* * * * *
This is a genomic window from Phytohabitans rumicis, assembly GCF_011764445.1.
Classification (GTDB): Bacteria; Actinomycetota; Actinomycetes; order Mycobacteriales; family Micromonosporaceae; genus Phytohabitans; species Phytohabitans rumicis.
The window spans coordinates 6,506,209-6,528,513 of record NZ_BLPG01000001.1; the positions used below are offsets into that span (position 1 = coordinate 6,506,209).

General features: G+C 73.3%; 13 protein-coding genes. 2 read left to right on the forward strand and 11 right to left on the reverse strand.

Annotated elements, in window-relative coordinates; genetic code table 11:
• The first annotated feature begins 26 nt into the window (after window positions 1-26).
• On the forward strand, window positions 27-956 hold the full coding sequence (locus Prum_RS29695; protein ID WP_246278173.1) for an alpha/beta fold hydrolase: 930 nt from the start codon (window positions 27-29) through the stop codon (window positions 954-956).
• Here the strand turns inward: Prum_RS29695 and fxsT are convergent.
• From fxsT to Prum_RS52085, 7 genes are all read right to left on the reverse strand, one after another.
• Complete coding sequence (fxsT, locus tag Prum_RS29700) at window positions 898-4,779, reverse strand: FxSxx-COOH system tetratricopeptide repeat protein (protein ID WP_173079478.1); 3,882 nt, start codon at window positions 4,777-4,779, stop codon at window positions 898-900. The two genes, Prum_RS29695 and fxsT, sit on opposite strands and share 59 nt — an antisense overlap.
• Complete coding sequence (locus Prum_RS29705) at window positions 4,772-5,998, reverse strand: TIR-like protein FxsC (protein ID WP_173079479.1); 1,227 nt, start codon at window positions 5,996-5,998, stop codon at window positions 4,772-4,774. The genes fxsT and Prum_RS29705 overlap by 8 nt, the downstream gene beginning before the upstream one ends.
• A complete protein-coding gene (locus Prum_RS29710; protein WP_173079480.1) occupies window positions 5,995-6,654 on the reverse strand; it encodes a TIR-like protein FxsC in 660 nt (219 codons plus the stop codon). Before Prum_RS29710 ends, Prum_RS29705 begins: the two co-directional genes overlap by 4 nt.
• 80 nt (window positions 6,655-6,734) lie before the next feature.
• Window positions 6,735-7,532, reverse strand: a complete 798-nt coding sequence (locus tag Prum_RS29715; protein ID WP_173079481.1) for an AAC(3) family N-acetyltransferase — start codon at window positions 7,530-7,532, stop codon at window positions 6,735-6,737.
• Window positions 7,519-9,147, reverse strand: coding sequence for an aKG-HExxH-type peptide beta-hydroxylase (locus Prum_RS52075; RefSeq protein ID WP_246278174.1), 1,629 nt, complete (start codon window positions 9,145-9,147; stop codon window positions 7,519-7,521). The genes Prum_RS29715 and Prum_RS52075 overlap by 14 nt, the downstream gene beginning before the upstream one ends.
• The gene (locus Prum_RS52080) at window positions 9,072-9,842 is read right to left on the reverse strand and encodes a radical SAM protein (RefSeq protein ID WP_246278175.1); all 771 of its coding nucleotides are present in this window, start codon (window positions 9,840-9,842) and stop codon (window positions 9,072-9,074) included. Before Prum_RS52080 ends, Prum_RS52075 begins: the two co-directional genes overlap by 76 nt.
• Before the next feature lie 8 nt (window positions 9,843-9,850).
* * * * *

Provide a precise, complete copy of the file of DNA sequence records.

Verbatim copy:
This is a genomic window from Phytohabitans rumicis, assembly GCF_011764445.1.
Classification (GTDB): Bacteria; Actinomycetota; Actinomycetes; order Mycobacteriales; family Micromonosporaceae; genus Phytohabitans; species Phytohabitans rumicis.
The window spans coordinates 6,506,209-6,528,513 of record NZ_BLPG01000001.1; the positions used below are offsets into that span (position 1 = coordinate 6,506,209).

General features: G+C 73.3%; 13 protein-coding genes. 2 read left to right on the forward strand and 11 right to left on the reverse strand.

Annotated elements, in window-relative coordinates; genetic code table 11:
• The first annotated feature begins 26 nt into the window (after window positions 1-26).
• On the forward strand, window positions 27-956 hold the full coding sequence (locus Prum_RS29695; protein ID WP_246278173.1) for an alpha/beta fold hydrolase: 930 nt from the start codon (window positions 27-29) through the stop codon (window positions 954-956).
• Here the strand turns inward: Prum_RS29695 and fxsT are convergent.
• From fxsT to Prum_RS52085, 7 genes are all read right to left on the reverse strand, one after another.
• Complete coding sequence (fxsT, locus tag Prum_RS29700) at window positions 898-4,779, reverse strand: FxSxx-COOH system tetratricopeptide repeat protein (protein ID WP_173079478.1); 3,882 nt, start codon at window positions 4,777-4,779, stop codon at window positions 898-900. The two genes, Prum_RS29695 and fxsT, sit on opposite strands and share 59 nt — an antisense overlap.
• Complete coding sequence (locus Prum_RS29705) at window positions 4,772-5,998, reverse strand: TIR-like protein FxsC (protein ID WP_173079479.1); 1,227 nt, start codon at window positions 5,996-5,998, stop codon at window positions 4,772-4,774. The genes fxsT and Prum_RS29705 overlap by 8 nt, the downstream gene beginning before the upstream one ends.
• A complete protein-coding gene (locus Prum_RS29710; protein WP_173079480.1) occupies window positions 5,995-6,654 on the reverse strand; it encodes a TIR-like protein FxsC in 660 nt (219 codons plus the stop codon). Before Prum_RS29710 ends, Prum_RS29705 begins: the two co-directional genes overlap by 4 nt.
• 80 nt (window positions 6,655-6,734) lie before the next feature.
• Window positions 6,735-7,532, reverse strand: a complete 798-nt coding sequence (locus tag Prum_RS29715; protein ID WP_173079481.1) for an AAC(3) family N-acetyltransferase — start codon at window positions 7,530-7,532, stop codon at window positions 6,735-6,737.
• Window positions 7,519-9,147, reverse strand: coding sequence for an aKG-HExxH-type peptide beta-hydroxylase (locus Prum_RS52075; RefSeq protein ID WP_246278174.1), 1,629 nt, complete (start codon window positions 9,145-9,147; stop codon window positions 7,519-7,521). The genes Prum_RS29715 and Prum_RS52075 overlap by 14 nt, the downstream gene beginning before the upstream one ends.
• The gene (locus Prum_RS52080) at window positions 9,072-9,842 is read right to left on the reverse strand and encodes a radical SAM protein (RefSeq protein ID WP_246278175.1); all 771 of its coding nucleotides are present in this window, start codon (window positions 9,840-9,842) and stop codon (window positions 9,072-9,074) included. Before Prum_RS52080 ends, Prum_RS52075 begins: the two co-directional genes overlap by 76 nt.
• Before the next feature lie 8 nt (window positions 9,843-9,850).